Native Cubans could move to the big leagues without dealing much in politics, secrecy and defection six decades ago. Cuban baseball talent was highly regarded and increasingly desirable. Not coincidentally, Minnie Minoso was at the forefront of the international game then. His baseball skills caught the eye. His distinctive name caught the ear. And his warm and engaging personality made him an uncommonly popular figure anywhere he played -- no, anywhere he went -- and helped forge a legacy that, to this day, prompts baseball folks to smile.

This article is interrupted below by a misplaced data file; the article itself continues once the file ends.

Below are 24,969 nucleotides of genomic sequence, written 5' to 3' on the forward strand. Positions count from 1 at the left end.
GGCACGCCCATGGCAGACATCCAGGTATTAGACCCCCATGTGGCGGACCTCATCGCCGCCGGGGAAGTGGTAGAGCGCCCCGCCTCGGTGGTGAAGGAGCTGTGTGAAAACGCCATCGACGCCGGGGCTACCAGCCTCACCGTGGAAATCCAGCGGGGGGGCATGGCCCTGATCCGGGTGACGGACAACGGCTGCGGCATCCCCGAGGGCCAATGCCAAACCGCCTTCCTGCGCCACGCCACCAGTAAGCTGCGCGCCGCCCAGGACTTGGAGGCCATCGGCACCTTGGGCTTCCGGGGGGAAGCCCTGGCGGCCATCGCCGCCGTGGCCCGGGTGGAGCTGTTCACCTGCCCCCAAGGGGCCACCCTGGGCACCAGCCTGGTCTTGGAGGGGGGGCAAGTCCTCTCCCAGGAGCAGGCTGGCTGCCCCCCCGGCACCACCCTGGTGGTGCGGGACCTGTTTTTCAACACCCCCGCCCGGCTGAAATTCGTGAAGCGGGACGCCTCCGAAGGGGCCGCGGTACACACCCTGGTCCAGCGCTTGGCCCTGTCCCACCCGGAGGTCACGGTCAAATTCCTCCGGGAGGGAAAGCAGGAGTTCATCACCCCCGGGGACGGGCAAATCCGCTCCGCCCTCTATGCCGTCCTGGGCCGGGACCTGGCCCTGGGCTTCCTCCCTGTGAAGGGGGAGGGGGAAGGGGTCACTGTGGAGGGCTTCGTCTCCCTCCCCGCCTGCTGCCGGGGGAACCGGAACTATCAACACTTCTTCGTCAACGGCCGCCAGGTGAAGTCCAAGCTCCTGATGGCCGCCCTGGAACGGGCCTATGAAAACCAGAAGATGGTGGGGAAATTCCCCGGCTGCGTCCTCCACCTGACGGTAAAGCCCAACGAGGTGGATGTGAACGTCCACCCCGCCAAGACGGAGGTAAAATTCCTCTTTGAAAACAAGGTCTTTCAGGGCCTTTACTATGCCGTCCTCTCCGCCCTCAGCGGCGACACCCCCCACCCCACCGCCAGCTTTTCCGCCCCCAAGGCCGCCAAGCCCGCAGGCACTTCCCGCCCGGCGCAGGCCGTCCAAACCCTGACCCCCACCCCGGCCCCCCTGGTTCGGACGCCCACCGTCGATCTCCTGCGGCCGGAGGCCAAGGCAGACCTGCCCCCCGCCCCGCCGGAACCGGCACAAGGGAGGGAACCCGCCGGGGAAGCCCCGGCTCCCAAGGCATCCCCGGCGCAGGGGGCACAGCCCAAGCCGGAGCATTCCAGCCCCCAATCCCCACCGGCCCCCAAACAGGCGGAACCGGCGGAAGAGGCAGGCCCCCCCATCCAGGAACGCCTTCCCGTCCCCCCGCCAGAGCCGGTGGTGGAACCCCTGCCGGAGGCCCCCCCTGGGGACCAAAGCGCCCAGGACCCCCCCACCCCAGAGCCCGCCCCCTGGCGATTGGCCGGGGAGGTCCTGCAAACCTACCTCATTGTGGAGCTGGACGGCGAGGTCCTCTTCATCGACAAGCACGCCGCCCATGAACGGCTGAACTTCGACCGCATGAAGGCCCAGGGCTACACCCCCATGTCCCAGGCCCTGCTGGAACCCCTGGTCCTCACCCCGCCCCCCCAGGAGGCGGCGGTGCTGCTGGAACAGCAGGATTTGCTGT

"Our organization and our city have suffered a heart-breaking loss today," said Jerry Reinsdorf, chairman of the White Sox. "We have lost our dear friend and a great man. Many tears are falling."
Marty Noble is a reporter for MLB.com. This story was not subject to the approval of Major League Baseball or its clubs.